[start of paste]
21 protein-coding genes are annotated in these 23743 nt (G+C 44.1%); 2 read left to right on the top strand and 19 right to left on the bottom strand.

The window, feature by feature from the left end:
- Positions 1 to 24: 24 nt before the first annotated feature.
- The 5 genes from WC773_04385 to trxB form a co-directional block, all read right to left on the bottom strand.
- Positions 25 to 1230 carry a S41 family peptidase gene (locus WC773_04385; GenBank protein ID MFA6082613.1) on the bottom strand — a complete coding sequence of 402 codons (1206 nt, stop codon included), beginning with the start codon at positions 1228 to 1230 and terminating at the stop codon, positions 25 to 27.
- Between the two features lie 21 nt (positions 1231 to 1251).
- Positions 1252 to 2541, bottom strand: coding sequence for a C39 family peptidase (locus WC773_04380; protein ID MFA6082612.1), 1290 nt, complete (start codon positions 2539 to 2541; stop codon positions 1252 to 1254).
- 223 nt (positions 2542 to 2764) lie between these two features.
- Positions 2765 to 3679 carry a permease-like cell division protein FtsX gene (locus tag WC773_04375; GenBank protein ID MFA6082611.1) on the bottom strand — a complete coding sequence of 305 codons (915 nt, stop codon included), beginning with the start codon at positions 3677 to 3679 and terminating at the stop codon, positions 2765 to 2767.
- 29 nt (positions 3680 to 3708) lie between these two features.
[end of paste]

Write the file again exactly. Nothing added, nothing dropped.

21 protein-coding genes are annotated in these 23743 nt (G+C 44.1%); 2 read left to right on the top strand and 19 right to left on the bottom strand.

The window, feature by feature from the left end:
- Positions 1 to 24: 24 nt before the first annotated feature.
- The 5 genes from WC773_04385 to trxB form a co-directional block, all read right to left on the bottom strand.
- Positions 25 to 1230 carry a S41 family peptidase gene (locus WC773_04385; GenBank protein ID MFA6082613.1) on the bottom strand — a complete coding sequence of 402 codons (1206 nt, stop codon included), beginning with the start codon at positions 1228 to 1230 and terminating at the stop codon, positions 25 to 27.
- Between the two features lie 21 nt (positions 1231 to 1251).
- Positions 1252 to 2541, bottom strand: coding sequence for a C39 family peptidase (locus WC773_04380; protein ID MFA6082612.1), 1290 nt, complete (start codon positions 2539 to 2541; stop codon positions 1252 to 1254).
- 223 nt (positions 2542 to 2764) lie between these two features.
- Positions 2765 to 3679 carry a permease-like cell division protein FtsX gene (locus tag WC773_04375; GenBank protein ID MFA6082611.1) on the bottom strand — a complete coding sequence of 305 codons (915 nt, stop codon included), beginning with the start codon at positions 3677 to 3679 and terminating at the stop codon, positions 2765 to 2767.
- 29 nt (positions 3680 to 3708) lie between these two features.